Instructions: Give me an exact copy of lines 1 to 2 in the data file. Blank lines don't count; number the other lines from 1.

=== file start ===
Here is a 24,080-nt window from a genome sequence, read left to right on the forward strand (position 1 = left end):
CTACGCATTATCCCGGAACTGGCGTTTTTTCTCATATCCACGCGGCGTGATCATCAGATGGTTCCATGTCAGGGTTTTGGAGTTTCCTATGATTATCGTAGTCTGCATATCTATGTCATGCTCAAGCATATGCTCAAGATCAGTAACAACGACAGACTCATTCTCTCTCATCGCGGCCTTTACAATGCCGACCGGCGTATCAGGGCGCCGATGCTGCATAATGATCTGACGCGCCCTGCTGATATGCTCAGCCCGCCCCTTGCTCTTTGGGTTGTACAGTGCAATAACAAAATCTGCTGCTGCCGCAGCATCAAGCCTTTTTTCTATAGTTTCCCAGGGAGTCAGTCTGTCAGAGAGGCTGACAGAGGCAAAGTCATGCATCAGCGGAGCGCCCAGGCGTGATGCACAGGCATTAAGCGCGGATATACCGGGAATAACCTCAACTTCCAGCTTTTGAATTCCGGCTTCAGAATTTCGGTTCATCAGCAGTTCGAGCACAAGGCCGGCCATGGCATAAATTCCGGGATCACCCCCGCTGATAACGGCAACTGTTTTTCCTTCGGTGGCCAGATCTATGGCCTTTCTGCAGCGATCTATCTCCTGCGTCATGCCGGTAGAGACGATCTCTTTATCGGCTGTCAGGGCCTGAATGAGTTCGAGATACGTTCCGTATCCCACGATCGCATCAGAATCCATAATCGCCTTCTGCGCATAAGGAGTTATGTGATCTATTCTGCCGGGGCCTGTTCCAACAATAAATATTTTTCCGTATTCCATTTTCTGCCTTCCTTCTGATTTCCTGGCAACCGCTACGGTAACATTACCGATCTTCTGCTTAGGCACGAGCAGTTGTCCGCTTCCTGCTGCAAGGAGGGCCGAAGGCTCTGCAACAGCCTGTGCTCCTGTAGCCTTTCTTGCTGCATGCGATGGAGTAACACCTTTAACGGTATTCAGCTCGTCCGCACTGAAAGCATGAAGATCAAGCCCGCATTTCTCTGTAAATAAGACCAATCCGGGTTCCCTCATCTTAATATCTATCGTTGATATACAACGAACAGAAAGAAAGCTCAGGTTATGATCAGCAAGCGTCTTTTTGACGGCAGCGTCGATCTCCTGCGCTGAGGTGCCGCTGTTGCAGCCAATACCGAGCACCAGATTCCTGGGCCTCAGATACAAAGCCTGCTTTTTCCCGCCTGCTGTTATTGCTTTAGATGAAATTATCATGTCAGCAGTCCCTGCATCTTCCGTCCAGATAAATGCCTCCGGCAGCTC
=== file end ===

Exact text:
Here is a 24,080-nt window from a genome sequence, read left to right on the forward strand (position 1 = left end):
CTACGCATTATCCCGGAACTGGCGTTTTTTCTCATATCCACGCGGCGTGATCATCAGATGGTTCCATGTCAGGGTTTTGGAGTTTCCTATGATTATCGTAGTCTGCATATCTATGTCATGCTCAAGCATATGCTCAAGATCAGTAACAACGACAGACTCATTCTCTCTCATCGCGGCCTTTACAATGCCGACCGGCGTATCAGGGCGCCGATGCTGCATAATGATCTGACGCGCCCTGCTGATATGCTCAGCCCGCCCCTTGCTCTTTGGGTTGTACAGTGCAATAACAAAATCTGCTGCTGCCGCAGCATCAAGCCTTTTTTCTATAGTTTCCCAGGGAGTCAGTCTGTCAGAGAGGCTGACAGAGGCAAAGTCATGCATCAGCGGAGCGCCCAGGCGTGATGCACAGGCATTAAGCGCGGATATACCGGGAATAACCTCAACTTCCAGCTTTTGAATTCCGGCTTCAGAATTTCGGTTCATCAGCAGTTCGAGCACAAGGCCGGCCATGGCATAAATTCCGGGATCACCCCCGCTGATAACGGCAACTGTTTTTCCTTCGGTGGCCAGATCTATGGCCTTTCTGCAGCGATCTATCTCCTGCGTCATGCCGGTAGAGACGATCTCTTTATCGGCTGTCAGGGCCTGAATGAGTTCGAGATACGTTCCGTATCCCACGATCGCATCAGAATCCATAATCGCCTTCTGCGCATAAGGAGTTATGTGATCTATTCTGCCGGGGCCTGTTCCAACAATAAATATTTTTCCGTATTCCATTTTCTGCCTTCCTTCTGATTTCCTGGCAACCGCTACGGTAACATTACCGATCTTCTGCTTAGGCACGAGCAGTTGTCCGCTTCCTGCTGCAAGGAGGGCCGAAGGCTCTGCAACAGCCTGTGCTCCTGTAGCCTTTCTTGCTGCATGCGATGGAGTAACACCTTTAACGGTATTCAGCTCGTCCGCACTGAAAGCATGAAGATCAAGCCCGCATTTCTCTGTAAATAAGACCAATCCGGGTTCCCTCATCTTAATATCTATCGTTGATATACAACGAACAGAAAGAAAGCTCAGGTTATGATCAGCAAGCGTCTTTTTGACGGCAGCGTCGATCTCCTGCGCTGAGGTGCCGCTGTTGCAGCCAATACCGAGCACCAGATTCCTGGGCCTCAGATACAAAGCCTGCTTTTTCCCGCCTGCTGTTATTGCTTTAGATGAAATTATCATGTCAGCAGTCCCTGCATCTTCCGTCCAGATAAATGCCTCCGGCAGCTC